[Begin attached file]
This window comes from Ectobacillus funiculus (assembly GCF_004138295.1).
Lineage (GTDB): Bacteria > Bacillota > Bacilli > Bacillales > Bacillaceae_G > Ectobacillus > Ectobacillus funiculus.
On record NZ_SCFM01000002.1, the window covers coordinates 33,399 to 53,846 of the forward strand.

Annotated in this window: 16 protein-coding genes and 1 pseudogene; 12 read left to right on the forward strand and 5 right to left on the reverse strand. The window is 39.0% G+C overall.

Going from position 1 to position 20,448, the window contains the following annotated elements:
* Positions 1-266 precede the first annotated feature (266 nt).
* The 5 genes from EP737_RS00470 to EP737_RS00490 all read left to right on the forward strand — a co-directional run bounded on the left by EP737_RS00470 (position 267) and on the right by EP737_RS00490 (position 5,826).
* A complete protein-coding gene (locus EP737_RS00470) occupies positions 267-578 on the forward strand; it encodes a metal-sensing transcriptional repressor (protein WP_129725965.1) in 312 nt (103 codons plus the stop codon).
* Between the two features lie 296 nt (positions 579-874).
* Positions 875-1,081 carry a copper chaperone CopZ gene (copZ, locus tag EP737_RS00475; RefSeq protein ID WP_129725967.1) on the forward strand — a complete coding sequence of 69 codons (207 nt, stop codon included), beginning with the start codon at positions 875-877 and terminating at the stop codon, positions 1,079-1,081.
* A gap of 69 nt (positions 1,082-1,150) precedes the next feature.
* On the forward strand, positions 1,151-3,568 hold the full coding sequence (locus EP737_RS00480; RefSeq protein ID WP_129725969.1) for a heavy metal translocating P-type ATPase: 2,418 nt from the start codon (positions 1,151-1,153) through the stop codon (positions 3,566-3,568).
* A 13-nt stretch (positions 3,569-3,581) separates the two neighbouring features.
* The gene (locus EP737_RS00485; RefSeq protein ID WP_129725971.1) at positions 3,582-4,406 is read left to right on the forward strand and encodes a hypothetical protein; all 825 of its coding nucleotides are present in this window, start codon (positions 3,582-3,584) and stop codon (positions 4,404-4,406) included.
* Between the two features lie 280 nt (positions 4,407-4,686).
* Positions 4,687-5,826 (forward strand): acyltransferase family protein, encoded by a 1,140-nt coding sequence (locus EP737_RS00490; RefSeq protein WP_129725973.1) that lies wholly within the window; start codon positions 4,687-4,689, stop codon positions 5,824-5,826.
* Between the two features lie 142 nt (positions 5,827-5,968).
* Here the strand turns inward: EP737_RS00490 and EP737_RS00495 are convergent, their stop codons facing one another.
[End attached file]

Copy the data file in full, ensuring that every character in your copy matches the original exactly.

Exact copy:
This window comes from Ectobacillus funiculus (assembly GCF_004138295.1).
Lineage (GTDB): Bacteria > Bacillota > Bacilli > Bacillales > Bacillaceae_G > Ectobacillus > Ectobacillus funiculus.
On record NZ_SCFM01000002.1, the window covers coordinates 33,399 to 53,846 of the forward strand.

Annotated in this window: 16 protein-coding genes and 1 pseudogene; 12 read left to right on the forward strand and 5 right to left on the reverse strand. The window is 39.0% G+C overall.

Going from position 1 to position 20,448, the window contains the following annotated elements:
* Positions 1-266 precede the first annotated feature (266 nt).
* The 5 genes from EP737_RS00470 to EP737_RS00490 all read left to right on the forward strand — a co-directional run bounded on the left by EP737_RS00470 (position 267) and on the right by EP737_RS00490 (position 5,826).
* A complete protein-coding gene (locus EP737_RS00470) occupies positions 267-578 on the forward strand; it encodes a metal-sensing transcriptional repressor (protein WP_129725965.1) in 312 nt (103 codons plus the stop codon).
* Between the two features lie 296 nt (positions 579-874).
* Positions 875-1,081 carry a copper chaperone CopZ gene (copZ, locus tag EP737_RS00475; RefSeq protein ID WP_129725967.1) on the forward strand — a complete coding sequence of 69 codons (207 nt, stop codon included), beginning with the start codon at positions 875-877 and terminating at the stop codon, positions 1,079-1,081.
* A gap of 69 nt (positions 1,082-1,150) precedes the next feature.
* On the forward strand, positions 1,151-3,568 hold the full coding sequence (locus EP737_RS00480; RefSeq protein ID WP_129725969.1) for a heavy metal translocating P-type ATPase: 2,418 nt from the start codon (positions 1,151-1,153) through the stop codon (positions 3,566-3,568).
* A 13-nt stretch (positions 3,569-3,581) separates the two neighbouring features.
* The gene (locus EP737_RS00485; RefSeq protein ID WP_129725971.1) at positions 3,582-4,406 is read left to right on the forward strand and encodes a hypothetical protein; all 825 of its coding nucleotides are present in this window, start codon (positions 3,582-3,584) and stop codon (positions 4,404-4,406) included.
* Between the two features lie 280 nt (positions 4,407-4,686).
* Positions 4,687-5,826 (forward strand): acyltransferase family protein, encoded by a 1,140-nt coding sequence (locus EP737_RS00490; RefSeq protein WP_129725973.1) that lies wholly within the window; start codon positions 4,687-4,689, stop codon positions 5,824-5,826.
* Between the two features lie 142 nt (positions 5,827-5,968).
* Here the strand turns inward: EP737_RS00490 and EP737_RS00495 are convergent, their stop codons facing one another.